‘The minister has the capacity to intervene in special circumstances. I think there is no doubt this family qualify for that,’ she said.
Despite mounting community pressure, Home Affairs Minister Peter Dutton is refusing to budge.
‘I would like the family to accept that they are not refugees, they’re not owed protection by our country,’ he told the Nine Network on Friday.
Mr Dutton said the deportation had been years in the making and should surprise no-one, least of all the couple, who had been warned prior to having children that they would not be allowed to stay.
Meanwhile, Alan Jones slammed the government on 2GB radio and insisted the family were ‘hardworking people’ who contributed to their community.
‘I think this is a shameful chapter by the Morrison government that plainly doesn’t care,’ Mr Jones said live on air.
‘I don’t care what these people might or mightn’t have done. They’ve killed no one, they’ve bludged off no one, they’ve offended no one. And they’re treated in this way in my country, your country.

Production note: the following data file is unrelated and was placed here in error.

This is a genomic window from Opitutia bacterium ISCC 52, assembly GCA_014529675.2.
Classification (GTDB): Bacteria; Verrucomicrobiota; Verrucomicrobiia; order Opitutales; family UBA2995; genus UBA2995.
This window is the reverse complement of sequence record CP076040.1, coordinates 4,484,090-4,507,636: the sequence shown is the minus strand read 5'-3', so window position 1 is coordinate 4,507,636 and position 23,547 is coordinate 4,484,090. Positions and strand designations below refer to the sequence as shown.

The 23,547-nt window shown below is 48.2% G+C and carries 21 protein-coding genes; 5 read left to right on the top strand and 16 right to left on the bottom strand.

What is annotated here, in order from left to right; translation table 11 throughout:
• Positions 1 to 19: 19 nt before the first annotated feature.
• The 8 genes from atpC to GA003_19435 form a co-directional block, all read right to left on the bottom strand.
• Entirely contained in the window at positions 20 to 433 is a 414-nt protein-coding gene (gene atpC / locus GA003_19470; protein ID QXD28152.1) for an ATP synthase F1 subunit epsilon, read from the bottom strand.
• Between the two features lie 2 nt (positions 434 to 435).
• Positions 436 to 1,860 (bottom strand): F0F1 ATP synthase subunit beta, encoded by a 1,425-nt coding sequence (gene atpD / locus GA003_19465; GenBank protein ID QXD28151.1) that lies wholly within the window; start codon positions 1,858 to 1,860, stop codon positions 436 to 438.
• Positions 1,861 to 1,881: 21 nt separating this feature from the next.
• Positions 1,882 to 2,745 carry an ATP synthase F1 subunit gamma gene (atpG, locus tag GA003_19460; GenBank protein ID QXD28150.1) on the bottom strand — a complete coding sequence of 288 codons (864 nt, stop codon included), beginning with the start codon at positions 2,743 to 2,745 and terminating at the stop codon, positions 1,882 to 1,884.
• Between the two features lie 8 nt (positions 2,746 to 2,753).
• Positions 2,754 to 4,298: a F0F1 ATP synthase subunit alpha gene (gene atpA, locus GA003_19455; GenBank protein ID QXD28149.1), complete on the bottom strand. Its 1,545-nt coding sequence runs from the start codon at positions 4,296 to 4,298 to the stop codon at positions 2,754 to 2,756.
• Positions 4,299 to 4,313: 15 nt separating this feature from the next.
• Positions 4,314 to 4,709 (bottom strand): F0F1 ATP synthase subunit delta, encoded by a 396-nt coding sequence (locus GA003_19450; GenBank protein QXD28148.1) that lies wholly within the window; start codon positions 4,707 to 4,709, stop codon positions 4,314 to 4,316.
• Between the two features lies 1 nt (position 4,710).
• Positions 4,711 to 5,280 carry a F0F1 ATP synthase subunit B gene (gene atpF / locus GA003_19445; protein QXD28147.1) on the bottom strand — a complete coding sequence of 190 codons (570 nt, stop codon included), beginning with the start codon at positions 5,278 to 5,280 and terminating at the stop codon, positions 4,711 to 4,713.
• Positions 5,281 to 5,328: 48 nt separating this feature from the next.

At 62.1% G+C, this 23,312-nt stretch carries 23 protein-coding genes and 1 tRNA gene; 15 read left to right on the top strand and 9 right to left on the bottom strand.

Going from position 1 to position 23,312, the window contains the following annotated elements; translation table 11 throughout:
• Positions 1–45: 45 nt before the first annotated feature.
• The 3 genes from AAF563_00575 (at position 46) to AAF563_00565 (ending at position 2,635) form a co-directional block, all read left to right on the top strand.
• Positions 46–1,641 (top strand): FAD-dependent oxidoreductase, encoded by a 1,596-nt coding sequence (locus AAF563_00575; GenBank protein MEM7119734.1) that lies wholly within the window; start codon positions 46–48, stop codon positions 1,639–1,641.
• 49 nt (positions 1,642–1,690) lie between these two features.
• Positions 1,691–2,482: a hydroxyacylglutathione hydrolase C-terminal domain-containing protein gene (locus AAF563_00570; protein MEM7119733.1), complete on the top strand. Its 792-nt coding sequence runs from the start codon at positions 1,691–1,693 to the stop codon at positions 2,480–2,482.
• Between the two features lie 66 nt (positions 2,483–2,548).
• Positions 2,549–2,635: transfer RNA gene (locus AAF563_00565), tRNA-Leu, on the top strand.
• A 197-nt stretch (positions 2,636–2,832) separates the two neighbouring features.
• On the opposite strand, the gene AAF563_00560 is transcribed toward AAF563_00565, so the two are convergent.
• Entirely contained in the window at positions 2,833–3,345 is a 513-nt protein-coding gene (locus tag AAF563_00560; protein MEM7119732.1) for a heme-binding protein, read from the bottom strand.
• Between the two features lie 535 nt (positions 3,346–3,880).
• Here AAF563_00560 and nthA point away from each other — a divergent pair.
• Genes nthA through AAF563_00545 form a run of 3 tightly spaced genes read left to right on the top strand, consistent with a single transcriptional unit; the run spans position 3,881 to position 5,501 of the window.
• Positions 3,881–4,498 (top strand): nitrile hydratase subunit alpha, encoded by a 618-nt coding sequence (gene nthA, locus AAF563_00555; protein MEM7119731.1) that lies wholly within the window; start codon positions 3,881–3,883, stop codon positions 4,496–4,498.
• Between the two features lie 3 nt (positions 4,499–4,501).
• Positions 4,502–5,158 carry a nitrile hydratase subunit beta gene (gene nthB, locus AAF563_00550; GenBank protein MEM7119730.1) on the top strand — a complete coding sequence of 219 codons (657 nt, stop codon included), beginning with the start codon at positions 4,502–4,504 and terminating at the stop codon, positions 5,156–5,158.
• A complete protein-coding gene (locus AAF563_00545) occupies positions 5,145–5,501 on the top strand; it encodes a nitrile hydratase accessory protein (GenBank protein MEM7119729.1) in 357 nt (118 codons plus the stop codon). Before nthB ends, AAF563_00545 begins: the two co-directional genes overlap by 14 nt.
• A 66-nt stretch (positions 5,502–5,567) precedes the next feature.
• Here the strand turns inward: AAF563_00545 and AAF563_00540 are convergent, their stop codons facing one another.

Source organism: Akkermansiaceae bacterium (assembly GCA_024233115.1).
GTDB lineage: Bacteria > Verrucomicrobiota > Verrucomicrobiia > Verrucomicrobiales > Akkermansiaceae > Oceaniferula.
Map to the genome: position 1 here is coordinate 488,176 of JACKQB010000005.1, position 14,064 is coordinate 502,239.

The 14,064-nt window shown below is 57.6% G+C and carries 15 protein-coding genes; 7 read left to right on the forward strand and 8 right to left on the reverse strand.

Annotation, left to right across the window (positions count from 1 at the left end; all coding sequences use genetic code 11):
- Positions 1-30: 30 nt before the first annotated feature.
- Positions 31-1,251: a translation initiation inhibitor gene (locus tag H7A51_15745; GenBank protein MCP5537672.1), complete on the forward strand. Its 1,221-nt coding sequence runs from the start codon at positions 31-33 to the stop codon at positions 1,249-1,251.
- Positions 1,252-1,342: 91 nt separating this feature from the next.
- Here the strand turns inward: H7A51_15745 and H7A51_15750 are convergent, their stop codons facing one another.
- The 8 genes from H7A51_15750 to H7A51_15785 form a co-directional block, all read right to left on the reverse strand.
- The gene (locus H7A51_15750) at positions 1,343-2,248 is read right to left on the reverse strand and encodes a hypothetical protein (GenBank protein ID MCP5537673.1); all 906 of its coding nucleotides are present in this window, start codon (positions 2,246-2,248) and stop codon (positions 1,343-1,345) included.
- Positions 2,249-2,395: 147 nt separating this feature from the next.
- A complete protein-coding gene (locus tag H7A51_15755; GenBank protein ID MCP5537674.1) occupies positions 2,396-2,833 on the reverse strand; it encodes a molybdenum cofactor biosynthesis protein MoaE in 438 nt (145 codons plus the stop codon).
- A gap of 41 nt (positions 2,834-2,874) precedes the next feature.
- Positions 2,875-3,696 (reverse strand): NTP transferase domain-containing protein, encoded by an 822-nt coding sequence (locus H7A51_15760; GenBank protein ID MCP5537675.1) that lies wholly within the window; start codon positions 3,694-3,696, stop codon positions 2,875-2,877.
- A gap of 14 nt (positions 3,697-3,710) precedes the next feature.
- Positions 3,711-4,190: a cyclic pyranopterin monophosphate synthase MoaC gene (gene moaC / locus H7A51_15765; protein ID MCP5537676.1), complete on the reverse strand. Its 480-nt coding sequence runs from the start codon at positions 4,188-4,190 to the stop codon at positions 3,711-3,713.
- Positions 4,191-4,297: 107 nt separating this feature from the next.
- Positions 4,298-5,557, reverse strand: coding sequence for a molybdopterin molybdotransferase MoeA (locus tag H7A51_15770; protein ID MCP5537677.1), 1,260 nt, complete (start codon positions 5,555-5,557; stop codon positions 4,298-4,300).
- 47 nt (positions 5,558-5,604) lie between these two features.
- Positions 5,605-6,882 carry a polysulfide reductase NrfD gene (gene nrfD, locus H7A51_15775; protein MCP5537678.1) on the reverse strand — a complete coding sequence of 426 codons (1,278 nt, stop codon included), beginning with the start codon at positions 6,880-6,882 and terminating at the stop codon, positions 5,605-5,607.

‘The monsters here are the government.’
What happened to the Queensland Tamil family?
2012 and 2013: Nades and Priya arrived in Australia separately by boat fleeing violence from Sri Lanka’s civil war.
2014: The family moved to Biloela in Queensland, where they lived and worked for four years on a temporary bridging visa.
March 2018: The temporary bridging visa ran out and they were taken to a Melbourne detention centre after a pre-dawn raid of their home.
May 2018: High Court denied their final big to stay in Australia.
August 2019: The family found out their efforts to stay in the country were rejected with supporters calling on federal immigration minister to reconsider.
August 29, 2019: The family boarded a flight back to Sri Lanka, but it was intercepted last minute after Judge Heather Riley granted an injunction to block the move.
August 30, 2019: They had a hearing in Melbourne’s Federal Circuit Court at 10am. The injunction was extended and the family cannot be removed from Australia until at least 4pm Wednesday.
The family was quietly transported on another flight to Christmas Island. Supporters said they lost contact with the family on Friday night, and learned just after 2am that they had arrived at a detention centre.